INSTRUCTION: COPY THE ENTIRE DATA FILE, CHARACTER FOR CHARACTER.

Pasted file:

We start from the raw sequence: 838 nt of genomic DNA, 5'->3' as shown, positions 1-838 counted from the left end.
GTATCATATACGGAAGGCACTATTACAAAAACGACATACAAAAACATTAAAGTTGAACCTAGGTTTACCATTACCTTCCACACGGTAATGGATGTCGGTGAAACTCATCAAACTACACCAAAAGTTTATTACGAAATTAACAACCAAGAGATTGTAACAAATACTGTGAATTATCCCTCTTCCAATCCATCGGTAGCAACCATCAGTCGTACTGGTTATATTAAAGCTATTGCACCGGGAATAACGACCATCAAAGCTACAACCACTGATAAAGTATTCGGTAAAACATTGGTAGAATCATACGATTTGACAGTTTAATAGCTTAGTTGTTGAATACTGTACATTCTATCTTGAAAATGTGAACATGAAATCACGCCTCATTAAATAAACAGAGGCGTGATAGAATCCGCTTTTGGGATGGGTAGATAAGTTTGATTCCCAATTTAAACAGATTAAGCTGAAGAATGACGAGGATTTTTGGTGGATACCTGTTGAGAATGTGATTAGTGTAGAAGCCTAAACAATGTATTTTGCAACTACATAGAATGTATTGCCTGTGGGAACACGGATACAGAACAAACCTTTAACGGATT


We start from the raw sequence: 838 nt of genomic DNA, 5'->3' as shown, positions 1-838 counted from the left end.
GTATCATATACGGAAGGCACTATTACAAAAACGACATACAAAAACATTAAAGTTGAACCTAGGTTTACCATTACCTTCCACACGGTAATGGATGTCGGTGAAACTCATCAAACTACACCAAAAGTTTATTACGAAATTAACAACCAAGAGATTGTAACAAATACTGTGAATTATCCCTCTTCCAATCCATCGGTAGCAACCATCAGTCGTACTGGTTATATTAAAGCTATTGCACCGGGAATAACGACCATCAAAGCTACAACCACTGATAAAGTATTCGGTAAAACATTGGTAGAATCATACGATTTGACAGTTTAATAGCTTAGTTGTTGAATACTGTACATTCTATCTTGAAAATGTGAACATGAAATCACGCCTCATTAAATAAACAGAGGCGTGATAGAATCCGCTTTTGGGATGGGTAGATAAGTTTGATTCCCAATTTAAACAGATTAAGCTGAAGAATGACGAGGATTTTTGGTGGATACCTGTTGAGAATGTGATTAGTGTAGAAGCCTAAACAATGTATTTTGCAACTACATAGAATGTATTGCCTGTGGGAACACGGATACAGAACAAACCTTTAACGGATT